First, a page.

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Raising kids in a world where race still matters

When President Barack Obama was elected, my husband and I — watching the results roll in on TV — clung to each other and cried. The historic election meant so much for us, for our families, for the children we would eventually have together. But we knew it would not mean a "post-racial" society, as some suggested.

If I'm being really honest, it's hard to believe such a thing will ever happen, at least not in our lifetime. But for our three children's sake, how we wish it could. We want them to have every good thing in life — and to be the kind of people who offer back to the world some of what they've been given.

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We're far from perfect parents, but we try to do the best we can. At the same time, we pray every day for our children to be recognized the world over as just as valuable, just as worthy, just as smart, just as beautiful.

That's why it stings when a brown sixth-grader, playing with a toy gun in a public place, is shot to death within seconds of a police car's arrival.

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That's why it hurts so much when a teenager — the same color as my boys — is shot and killed in the street, called a "demon" by his killer, and vilified in the media and on the Internet.

That's why it is so anxiety-causing to learn that schools suspend black boys and girls at far greater rates than white children for the same (often minor) offenses.

I could go on and on about inequities, implicit bias, stereotyping, hatred. But you've heard the research findings. You've seen the recent news stories.

All of it shows that no matter who the president is, no matter where we live, no matter how well we teach them to behave, be smart, work hard, love people, be kind and honor God, their families and themselves — no matter what we do to prepare and protect them — someone out there is likely to see our curious, delightful, sweet, hilarious children and think "criminal," "scary," "untrustworthy," "value-less," "stupid," "ghetto," "ugly," "target."

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So what can we do?

Our parents' way of handling things was to keep us, for the most part, sequestered in majority black communities. It was self-segregation for protection's sake. It's more comfortable, to be sure, and maybe even safer in some respects.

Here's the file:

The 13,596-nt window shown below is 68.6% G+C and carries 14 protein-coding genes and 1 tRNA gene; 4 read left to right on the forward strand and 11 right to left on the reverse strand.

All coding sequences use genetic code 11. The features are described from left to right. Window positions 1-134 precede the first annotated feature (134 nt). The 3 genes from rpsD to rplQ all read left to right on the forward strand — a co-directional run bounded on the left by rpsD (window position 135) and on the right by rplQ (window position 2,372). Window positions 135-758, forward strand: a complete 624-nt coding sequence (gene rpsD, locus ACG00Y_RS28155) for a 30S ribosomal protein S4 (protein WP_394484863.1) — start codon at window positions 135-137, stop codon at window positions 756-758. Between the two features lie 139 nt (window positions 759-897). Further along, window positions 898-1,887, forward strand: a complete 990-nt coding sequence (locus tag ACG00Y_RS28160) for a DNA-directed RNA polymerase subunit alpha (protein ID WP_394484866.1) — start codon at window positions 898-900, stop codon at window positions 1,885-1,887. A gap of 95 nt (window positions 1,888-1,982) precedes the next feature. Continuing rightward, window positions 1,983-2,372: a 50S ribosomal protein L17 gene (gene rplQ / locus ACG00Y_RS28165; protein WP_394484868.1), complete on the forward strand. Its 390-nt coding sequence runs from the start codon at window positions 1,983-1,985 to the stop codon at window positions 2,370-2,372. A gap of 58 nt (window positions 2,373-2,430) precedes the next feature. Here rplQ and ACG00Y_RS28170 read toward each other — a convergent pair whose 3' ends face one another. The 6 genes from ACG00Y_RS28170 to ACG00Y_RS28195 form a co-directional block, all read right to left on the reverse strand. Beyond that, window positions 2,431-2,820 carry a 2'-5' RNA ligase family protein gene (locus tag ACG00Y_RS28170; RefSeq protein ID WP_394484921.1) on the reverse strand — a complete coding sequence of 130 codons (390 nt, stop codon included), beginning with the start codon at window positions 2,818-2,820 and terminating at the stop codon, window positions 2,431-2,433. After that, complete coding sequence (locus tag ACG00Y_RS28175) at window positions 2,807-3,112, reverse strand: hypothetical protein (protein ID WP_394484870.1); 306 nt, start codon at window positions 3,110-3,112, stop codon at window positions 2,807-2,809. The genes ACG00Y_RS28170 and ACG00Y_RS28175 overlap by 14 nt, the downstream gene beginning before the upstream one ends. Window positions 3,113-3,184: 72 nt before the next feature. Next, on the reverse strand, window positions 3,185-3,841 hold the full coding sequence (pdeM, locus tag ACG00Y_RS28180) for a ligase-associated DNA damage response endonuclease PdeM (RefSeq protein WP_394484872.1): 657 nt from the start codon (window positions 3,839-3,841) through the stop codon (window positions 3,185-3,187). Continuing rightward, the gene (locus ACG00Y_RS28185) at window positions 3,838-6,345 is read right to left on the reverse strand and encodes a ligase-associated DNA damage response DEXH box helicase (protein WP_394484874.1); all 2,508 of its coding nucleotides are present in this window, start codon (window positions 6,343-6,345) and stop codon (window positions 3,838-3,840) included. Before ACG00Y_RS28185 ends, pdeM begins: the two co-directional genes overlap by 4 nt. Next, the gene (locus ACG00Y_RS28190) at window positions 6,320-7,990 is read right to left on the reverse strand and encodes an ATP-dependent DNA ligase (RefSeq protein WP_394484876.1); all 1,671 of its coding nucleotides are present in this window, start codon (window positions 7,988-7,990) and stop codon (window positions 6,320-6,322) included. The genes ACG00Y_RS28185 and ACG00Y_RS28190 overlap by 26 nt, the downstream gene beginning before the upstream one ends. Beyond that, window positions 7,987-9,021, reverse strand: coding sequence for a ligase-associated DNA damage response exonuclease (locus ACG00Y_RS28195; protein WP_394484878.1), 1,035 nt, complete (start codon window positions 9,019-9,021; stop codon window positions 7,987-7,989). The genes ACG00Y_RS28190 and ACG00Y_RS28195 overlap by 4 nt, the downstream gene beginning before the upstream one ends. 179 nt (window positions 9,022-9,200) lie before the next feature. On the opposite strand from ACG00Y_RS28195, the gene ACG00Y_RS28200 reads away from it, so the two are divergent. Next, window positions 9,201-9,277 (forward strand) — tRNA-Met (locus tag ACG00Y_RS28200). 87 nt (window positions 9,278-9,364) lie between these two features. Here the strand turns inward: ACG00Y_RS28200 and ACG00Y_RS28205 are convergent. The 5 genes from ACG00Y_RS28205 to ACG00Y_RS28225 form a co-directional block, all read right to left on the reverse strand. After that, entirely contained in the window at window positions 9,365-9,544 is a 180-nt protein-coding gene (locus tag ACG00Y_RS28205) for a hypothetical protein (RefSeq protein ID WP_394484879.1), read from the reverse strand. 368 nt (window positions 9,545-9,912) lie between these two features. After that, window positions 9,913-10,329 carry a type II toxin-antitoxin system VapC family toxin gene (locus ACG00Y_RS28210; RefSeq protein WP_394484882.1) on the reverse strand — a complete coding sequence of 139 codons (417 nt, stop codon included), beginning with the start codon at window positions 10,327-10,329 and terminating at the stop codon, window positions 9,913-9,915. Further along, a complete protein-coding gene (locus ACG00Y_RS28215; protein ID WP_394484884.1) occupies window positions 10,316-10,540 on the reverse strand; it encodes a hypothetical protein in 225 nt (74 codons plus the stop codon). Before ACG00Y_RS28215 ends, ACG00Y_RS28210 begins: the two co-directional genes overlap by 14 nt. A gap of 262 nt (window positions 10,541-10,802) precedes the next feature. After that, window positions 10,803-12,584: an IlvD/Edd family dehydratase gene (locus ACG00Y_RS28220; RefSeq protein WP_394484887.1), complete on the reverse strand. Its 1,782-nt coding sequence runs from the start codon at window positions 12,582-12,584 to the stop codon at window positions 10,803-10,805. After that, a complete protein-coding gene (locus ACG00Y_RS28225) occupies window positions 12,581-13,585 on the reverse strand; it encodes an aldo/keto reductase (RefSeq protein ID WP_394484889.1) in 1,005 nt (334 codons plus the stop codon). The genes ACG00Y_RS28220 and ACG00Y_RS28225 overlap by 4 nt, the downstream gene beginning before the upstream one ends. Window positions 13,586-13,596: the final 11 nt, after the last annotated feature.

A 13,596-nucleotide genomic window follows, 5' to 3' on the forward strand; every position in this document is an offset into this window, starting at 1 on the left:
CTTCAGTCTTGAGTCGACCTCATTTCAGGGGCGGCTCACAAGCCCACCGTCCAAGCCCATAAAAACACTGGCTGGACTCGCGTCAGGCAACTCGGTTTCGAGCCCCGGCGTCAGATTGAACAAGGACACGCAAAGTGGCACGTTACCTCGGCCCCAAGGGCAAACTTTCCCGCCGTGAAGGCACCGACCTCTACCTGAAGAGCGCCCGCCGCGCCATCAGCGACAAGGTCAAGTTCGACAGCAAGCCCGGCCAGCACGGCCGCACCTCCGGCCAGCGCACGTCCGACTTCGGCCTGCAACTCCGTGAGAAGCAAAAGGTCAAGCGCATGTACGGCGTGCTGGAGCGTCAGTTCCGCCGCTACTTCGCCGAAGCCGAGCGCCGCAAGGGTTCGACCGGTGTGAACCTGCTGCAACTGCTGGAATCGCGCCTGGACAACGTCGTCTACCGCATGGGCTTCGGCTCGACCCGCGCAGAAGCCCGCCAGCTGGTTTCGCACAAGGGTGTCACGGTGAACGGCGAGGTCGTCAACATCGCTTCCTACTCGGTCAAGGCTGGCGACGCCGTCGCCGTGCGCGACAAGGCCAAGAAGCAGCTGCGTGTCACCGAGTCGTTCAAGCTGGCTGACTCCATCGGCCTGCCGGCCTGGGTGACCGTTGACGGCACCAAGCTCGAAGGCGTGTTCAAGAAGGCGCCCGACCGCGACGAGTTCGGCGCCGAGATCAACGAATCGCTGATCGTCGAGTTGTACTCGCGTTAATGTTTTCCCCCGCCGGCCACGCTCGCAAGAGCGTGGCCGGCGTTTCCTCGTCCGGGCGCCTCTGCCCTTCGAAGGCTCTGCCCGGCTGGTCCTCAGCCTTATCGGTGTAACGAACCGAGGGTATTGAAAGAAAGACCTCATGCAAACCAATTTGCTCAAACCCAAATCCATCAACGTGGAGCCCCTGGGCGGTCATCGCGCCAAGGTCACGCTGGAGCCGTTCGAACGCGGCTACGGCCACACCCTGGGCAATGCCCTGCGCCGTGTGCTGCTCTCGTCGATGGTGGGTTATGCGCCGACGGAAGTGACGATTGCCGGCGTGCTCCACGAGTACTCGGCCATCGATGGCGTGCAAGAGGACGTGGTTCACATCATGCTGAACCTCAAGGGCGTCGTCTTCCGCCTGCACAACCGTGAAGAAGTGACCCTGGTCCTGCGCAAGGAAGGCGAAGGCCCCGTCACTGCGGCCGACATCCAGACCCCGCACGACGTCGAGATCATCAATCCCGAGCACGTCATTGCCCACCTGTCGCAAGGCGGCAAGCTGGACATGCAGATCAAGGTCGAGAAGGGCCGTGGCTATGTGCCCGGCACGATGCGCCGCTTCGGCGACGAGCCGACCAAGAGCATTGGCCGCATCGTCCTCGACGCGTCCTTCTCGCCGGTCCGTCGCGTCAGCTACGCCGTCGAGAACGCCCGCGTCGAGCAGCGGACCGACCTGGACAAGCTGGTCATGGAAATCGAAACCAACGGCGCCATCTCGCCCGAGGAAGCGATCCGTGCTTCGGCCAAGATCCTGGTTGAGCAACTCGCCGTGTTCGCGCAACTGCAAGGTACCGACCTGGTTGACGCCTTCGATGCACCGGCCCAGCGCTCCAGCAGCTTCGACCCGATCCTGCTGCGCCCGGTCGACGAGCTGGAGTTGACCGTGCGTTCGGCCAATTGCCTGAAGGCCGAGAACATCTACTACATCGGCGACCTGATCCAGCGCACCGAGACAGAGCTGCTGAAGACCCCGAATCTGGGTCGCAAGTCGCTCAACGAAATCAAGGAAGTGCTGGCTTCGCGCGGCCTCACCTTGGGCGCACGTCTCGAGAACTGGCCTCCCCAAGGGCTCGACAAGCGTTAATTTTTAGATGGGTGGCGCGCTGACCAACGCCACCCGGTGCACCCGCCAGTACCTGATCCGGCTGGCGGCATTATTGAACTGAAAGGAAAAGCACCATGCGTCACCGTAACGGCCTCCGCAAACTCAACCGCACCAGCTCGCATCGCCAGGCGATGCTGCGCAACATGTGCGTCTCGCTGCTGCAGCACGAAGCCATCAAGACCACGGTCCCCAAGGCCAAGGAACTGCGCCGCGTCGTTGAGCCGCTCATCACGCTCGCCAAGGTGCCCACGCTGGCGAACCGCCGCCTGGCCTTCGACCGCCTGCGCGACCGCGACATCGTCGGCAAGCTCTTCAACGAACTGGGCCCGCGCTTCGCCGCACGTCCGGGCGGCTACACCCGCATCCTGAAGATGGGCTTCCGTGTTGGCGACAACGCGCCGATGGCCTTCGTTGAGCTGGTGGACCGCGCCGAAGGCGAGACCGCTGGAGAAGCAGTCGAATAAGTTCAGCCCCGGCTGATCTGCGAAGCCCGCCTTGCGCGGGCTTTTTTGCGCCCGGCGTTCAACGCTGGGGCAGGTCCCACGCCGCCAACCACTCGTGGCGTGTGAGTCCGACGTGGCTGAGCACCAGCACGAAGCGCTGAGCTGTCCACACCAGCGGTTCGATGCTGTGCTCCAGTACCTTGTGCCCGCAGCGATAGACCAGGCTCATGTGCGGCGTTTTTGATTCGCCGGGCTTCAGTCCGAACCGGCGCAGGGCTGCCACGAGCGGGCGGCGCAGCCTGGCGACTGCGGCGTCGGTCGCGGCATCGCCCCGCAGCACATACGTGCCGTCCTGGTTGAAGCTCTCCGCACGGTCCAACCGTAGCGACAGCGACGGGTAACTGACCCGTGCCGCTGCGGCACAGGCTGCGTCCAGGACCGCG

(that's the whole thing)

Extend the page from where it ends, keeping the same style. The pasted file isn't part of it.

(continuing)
I understand its origins and good intentions, but it's not for me. I like the full Technicolor of our lives. I would never choose, for myself or for our children, a life lived in a monotone.

So we will give our children the best we can in terms of education and socialization, community and character, values and principles, faith, finances, family and friends.

And, at some point, we will do the delicate dance many black parents before us have done: letting the three of them know the sad truth that there are people out there who will see them only for the color of their skin — and make negative assumptions about them because of it.

But we will also let them know that many, many more people will accept, celebrate and love them neither because of nor despite their skin color. Like the many friends of ours they will come to know over the years, those people will love them just for who they are.

We'll never be able to totally shield them from the world's hatred, from prejudice, discrimination, fear and ignorance. But we hope they will not be stymied, crippled or in any way hindered by it. We pray they will shine and succeed in spite of it.

We will teach them to love the skin they're in. Their hair, their noses, their far-from-privileged ancestry. And we'll pray they will create for themselves a life full of people of all races, backgrounds, religions and cultures.

If our three brown babies can do that — and God willing, they will — we will know that we have done for them the very, very best that we could do.

Tanika Davis is a former Baltimore Sun reporter who now works as director at a communications firm. She and her husband have twin 4-year-old sons, a 21/2-year-old daughter, a perpetually messy house and rapidly appearing gray hairs. She also needs a nap.

Her column appears monthly.

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